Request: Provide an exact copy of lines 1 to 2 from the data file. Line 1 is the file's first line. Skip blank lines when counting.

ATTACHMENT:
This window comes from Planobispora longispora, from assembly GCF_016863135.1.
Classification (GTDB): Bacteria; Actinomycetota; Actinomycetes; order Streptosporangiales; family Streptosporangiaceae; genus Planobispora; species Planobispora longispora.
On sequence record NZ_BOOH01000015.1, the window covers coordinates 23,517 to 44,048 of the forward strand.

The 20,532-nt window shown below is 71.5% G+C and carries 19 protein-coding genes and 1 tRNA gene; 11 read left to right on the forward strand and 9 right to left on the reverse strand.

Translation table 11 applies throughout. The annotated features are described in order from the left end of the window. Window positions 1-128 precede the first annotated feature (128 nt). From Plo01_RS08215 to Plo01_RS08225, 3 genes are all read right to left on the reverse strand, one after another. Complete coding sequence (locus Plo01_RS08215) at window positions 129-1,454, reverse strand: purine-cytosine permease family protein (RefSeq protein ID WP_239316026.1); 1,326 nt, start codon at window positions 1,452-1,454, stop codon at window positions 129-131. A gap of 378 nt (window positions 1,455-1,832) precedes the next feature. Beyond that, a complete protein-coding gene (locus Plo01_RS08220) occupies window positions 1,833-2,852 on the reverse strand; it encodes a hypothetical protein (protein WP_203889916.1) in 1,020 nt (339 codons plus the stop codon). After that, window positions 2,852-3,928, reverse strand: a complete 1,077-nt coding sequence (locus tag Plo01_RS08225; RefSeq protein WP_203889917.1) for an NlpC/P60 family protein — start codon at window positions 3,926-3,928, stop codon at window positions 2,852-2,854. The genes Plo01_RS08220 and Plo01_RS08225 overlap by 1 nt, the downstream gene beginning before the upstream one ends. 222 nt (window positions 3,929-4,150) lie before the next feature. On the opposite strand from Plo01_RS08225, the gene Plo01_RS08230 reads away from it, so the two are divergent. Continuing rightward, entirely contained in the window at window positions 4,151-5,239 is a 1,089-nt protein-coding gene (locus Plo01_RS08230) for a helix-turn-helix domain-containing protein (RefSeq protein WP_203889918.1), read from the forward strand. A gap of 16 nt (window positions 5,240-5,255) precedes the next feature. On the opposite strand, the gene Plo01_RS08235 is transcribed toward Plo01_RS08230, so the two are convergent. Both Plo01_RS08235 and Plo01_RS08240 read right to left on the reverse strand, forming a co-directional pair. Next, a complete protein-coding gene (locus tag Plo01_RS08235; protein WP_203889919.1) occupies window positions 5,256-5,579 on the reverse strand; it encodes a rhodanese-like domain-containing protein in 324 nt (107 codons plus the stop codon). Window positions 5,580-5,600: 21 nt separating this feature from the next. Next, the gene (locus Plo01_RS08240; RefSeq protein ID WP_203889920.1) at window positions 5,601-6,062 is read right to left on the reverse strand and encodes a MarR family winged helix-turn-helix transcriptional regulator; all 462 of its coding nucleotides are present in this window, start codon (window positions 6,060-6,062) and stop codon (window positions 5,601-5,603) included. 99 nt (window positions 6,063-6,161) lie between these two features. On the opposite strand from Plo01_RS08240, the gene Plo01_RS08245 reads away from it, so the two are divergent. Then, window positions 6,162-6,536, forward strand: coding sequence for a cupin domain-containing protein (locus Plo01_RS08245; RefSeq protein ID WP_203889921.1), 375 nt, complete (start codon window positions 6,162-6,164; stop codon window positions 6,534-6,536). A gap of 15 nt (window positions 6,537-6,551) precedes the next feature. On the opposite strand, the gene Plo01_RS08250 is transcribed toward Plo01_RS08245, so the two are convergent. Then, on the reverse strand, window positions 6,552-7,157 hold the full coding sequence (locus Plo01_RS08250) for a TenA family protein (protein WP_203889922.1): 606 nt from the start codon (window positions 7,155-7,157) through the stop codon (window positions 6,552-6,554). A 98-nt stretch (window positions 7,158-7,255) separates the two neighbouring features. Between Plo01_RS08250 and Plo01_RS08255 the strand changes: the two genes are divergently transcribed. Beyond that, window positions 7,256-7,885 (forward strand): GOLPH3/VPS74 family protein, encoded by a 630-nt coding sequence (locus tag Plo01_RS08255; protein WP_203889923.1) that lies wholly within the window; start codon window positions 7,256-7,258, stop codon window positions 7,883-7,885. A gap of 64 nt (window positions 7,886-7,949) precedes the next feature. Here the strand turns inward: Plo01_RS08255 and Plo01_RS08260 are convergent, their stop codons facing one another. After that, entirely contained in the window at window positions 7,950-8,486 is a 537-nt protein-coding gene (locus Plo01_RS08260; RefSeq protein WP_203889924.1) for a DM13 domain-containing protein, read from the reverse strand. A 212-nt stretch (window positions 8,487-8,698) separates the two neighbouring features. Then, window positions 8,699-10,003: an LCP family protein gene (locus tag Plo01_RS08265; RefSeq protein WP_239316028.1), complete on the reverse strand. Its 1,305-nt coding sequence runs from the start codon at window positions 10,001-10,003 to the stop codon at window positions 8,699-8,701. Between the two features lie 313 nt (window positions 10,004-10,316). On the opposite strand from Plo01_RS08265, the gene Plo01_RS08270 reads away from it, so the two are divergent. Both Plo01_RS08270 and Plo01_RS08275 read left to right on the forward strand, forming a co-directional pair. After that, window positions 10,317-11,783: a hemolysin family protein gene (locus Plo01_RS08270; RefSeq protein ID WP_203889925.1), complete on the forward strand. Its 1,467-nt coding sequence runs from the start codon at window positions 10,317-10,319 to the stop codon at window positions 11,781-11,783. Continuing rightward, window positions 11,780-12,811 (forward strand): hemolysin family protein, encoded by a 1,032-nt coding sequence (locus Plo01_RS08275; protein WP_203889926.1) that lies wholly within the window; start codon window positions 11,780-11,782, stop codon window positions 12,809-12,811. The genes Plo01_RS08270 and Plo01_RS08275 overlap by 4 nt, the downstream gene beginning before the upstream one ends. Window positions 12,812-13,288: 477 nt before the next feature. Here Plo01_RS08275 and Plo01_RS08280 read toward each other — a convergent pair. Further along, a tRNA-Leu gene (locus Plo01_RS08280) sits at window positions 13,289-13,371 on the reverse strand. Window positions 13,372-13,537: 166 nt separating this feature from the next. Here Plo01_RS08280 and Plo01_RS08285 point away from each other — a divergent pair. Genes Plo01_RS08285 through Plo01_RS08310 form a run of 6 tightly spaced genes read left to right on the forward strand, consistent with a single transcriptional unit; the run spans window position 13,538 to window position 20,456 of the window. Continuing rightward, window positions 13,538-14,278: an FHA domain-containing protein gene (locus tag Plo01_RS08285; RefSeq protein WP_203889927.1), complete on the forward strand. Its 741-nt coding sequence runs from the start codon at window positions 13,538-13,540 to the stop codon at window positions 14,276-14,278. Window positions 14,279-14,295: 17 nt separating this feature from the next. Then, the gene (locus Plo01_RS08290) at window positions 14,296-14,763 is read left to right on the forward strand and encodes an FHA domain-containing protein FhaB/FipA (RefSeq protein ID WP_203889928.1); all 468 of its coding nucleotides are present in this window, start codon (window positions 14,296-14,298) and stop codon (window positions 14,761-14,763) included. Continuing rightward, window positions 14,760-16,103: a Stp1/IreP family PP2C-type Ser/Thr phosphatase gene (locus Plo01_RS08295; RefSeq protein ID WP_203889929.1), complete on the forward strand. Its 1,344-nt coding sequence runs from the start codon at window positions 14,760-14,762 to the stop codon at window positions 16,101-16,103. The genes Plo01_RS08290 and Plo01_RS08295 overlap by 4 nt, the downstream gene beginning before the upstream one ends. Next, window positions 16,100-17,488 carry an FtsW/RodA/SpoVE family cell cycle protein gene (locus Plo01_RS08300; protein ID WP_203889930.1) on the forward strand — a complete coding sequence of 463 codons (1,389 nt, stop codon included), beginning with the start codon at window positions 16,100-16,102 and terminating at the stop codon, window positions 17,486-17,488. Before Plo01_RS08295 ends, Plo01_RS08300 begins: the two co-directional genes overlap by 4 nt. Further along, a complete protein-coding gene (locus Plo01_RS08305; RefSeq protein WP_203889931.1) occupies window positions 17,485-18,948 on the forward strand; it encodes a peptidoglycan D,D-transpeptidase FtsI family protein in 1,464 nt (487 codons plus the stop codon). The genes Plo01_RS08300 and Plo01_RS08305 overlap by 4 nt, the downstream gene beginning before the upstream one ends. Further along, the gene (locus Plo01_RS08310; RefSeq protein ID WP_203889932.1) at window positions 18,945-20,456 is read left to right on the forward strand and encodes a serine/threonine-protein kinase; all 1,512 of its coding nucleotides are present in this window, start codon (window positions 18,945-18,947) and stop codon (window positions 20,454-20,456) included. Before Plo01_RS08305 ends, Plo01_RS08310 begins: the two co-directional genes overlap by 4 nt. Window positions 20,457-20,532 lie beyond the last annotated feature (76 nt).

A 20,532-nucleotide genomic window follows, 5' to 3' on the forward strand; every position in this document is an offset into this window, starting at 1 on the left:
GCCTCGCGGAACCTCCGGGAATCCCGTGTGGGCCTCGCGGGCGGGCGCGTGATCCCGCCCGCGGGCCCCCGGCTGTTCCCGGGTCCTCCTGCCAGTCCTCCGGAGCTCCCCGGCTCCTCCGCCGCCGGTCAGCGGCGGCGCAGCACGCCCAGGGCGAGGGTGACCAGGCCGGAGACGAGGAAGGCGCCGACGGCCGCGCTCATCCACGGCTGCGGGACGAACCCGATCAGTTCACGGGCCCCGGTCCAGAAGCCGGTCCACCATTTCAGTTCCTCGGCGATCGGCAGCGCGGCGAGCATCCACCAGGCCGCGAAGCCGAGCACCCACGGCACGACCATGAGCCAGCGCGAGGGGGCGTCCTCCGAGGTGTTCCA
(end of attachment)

This window comes from Planobispora longispora, from assembly GCF_016863135.1.
Classification (GTDB): Bacteria; Actinomycetota; Actinomycetes; order Streptosporangiales; family Streptosporangiaceae; genus Planobispora; species Planobispora longispora.